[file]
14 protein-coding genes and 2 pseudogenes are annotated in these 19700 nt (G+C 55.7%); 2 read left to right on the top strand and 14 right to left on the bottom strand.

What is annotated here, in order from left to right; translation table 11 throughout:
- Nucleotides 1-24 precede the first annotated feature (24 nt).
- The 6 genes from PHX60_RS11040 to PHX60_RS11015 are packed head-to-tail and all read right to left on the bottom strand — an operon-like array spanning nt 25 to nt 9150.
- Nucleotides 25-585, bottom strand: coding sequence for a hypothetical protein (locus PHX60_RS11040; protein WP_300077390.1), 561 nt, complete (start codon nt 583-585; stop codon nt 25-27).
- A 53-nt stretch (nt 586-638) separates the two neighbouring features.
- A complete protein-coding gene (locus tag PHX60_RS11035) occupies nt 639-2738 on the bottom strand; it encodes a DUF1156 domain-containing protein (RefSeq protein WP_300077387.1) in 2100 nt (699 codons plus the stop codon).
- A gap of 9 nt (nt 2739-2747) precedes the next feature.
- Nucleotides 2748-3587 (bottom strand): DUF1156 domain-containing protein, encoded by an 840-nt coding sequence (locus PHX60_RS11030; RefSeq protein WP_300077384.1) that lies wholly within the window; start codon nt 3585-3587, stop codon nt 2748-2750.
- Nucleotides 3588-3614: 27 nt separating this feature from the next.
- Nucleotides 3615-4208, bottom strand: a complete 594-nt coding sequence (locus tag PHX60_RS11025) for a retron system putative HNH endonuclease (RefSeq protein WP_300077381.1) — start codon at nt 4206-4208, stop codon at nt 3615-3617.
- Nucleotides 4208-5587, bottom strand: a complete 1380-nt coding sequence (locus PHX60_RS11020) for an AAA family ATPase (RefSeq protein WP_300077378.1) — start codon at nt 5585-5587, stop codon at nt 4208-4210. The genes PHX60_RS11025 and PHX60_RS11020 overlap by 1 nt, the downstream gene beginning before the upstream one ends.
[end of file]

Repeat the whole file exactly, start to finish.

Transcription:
14 protein-coding genes and 2 pseudogenes are annotated in these 19700 nt (G+C 55.7%); 2 read left to right on the top strand and 14 right to left on the bottom strand.

What is annotated here, in order from left to right; translation table 11 throughout:
- Nucleotides 1-24 precede the first annotated feature (24 nt).
- The 6 genes from PHX60_RS11040 to PHX60_RS11015 are packed head-to-tail and all read right to left on the bottom strand — an operon-like array spanning nt 25 to nt 9150.
- Nucleotides 25-585, bottom strand: coding sequence for a hypothetical protein (locus PHX60_RS11040; protein WP_300077390.1), 561 nt, complete (start codon nt 583-585; stop codon nt 25-27).
- A 53-nt stretch (nt 586-638) separates the two neighbouring features.
- A complete protein-coding gene (locus tag PHX60_RS11035) occupies nt 639-2738 on the bottom strand; it encodes a DUF1156 domain-containing protein (RefSeq protein WP_300077387.1) in 2100 nt (699 codons plus the stop codon).
- A gap of 9 nt (nt 2739-2747) precedes the next feature.
- Nucleotides 2748-3587 (bottom strand): DUF1156 domain-containing protein, encoded by an 840-nt coding sequence (locus PHX60_RS11030; RefSeq protein WP_300077384.1) that lies wholly within the window; start codon nt 3585-3587, stop codon nt 2748-2750.
- Nucleotides 3588-3614: 27 nt separating this feature from the next.
- Nucleotides 3615-4208, bottom strand: a complete 594-nt coding sequence (locus tag PHX60_RS11025) for a retron system putative HNH endonuclease (RefSeq protein WP_300077381.1) — start codon at nt 4206-4208, stop codon at nt 3615-3617.
- Nucleotides 4208-5587, bottom strand: a complete 1380-nt coding sequence (locus PHX60_RS11020) for an AAA family ATPase (RefSeq protein WP_300077378.1) — start codon at nt 5585-5587, stop codon at nt 4208-4210. The genes PHX60_RS11025 and PHX60_RS11020 overlap by 1 nt, the downstream gene beginning before the upstream one ends.